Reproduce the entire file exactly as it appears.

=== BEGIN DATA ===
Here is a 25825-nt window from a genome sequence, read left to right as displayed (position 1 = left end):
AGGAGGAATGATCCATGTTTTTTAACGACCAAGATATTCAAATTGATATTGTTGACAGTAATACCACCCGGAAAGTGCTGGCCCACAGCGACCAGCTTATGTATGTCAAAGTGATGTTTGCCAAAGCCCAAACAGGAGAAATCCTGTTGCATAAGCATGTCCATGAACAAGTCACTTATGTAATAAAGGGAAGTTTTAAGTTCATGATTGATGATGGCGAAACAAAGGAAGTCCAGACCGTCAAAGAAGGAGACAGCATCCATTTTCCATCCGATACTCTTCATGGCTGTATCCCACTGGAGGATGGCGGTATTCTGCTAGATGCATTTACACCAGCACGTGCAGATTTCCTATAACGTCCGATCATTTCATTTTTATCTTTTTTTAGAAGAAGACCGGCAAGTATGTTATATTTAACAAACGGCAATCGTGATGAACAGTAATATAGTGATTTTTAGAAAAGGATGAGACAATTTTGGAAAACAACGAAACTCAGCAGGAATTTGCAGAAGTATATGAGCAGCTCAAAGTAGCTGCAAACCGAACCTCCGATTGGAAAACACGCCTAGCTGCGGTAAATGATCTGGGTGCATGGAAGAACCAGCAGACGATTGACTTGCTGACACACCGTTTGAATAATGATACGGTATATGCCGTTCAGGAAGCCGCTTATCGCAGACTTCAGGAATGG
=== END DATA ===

Here is a 25825-nt window from a genome sequence, read left to right as displayed (position 1 = left end):
AGGAGGAATGATCCATGTTTTTTAACGACCAAGATATTCAAATTGATATTGTTGACAGTAATACCACCCGGAAAGTGCTGGCCCACAGCGACCAGCTTATGTATGTCAAAGTGATGTTTGCCAAAGCCCAAACAGGAGAAATCCTGTTGCATAAGCATGTCCATGAACAAGTCACTTATGTAATAAAGGGAAGTTTTAAGTTCATGATTGATGATGGCGAAACAAAGGAAGTCCAGACCGTCAAAGAAGGAGACAGCATCCATTTTCCATCCGATACTCTTCATGGCTGTATCCCACTGGAGGATGGCGGTATTCTGCTAGATGCATTTACACCAGCACGTGCAGATTTCCTATAACGTCCGATCATTTCATTTTTATCTTTTTTTAGAAGAAGACCGGCAAGTATGTTATATTTAACAAACGGCAATCGTGATGAACAGTAATATAGTGATTTTTAGAAAAGGATGAGACAATTTTGGAAAACAACGAAACTCAGCAGGAATTTGCAGAAGTATATGAGCAGCTCAAAGTAGCTGCAAACCGAACCTCCGATTGGAAAACACGCCTAGCTGCGGTAAATGATCTGGGTGCATGGAAGAACCAGCAGACGATTGACTTGCTGACACACCGTTTGAATAATGATACGGTATATGCCGTTCAGGAAGCCGCTTATCGCAGACTTCAGGAATGG